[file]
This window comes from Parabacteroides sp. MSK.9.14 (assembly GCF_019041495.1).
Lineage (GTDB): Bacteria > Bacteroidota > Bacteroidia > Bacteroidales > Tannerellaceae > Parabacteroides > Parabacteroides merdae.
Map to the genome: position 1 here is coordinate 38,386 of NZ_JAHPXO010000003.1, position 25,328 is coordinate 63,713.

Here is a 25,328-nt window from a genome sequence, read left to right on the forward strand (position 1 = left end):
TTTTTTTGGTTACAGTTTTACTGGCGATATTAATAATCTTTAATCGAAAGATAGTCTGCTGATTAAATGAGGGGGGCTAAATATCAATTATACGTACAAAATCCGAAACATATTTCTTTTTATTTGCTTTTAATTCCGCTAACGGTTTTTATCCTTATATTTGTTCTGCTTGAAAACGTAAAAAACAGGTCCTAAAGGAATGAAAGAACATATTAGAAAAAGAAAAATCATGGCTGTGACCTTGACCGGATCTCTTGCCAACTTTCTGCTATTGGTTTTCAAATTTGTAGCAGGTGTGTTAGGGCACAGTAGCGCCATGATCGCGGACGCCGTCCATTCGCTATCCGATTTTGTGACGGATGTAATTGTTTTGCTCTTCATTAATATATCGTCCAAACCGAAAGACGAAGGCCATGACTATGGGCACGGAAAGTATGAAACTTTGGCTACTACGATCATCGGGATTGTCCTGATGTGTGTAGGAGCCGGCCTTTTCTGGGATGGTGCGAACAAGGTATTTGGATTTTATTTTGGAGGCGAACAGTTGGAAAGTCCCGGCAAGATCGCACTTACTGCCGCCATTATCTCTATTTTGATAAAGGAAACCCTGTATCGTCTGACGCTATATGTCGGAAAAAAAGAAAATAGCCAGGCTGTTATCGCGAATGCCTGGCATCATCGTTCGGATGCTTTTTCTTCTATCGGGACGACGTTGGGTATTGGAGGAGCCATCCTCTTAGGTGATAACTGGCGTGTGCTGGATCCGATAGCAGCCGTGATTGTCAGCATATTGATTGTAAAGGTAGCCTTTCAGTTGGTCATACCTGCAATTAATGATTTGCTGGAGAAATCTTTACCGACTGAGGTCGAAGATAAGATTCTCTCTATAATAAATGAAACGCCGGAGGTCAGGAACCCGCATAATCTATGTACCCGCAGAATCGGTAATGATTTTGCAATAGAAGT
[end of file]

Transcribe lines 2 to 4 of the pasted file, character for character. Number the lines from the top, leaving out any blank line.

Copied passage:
Lineage (GTDB): Bacteria > Bacteroidota > Bacteroidia > Bacteroidales > Tannerellaceae > Parabacteroides > Parabacteroides merdae.
Map to the genome: position 1 here is coordinate 38,386 of NZ_JAHPXO010000003.1, position 25,328 is coordinate 63,713.

Here is a 25,328-nt window from a genome sequence, read left to right on the forward strand (position 1 = left end):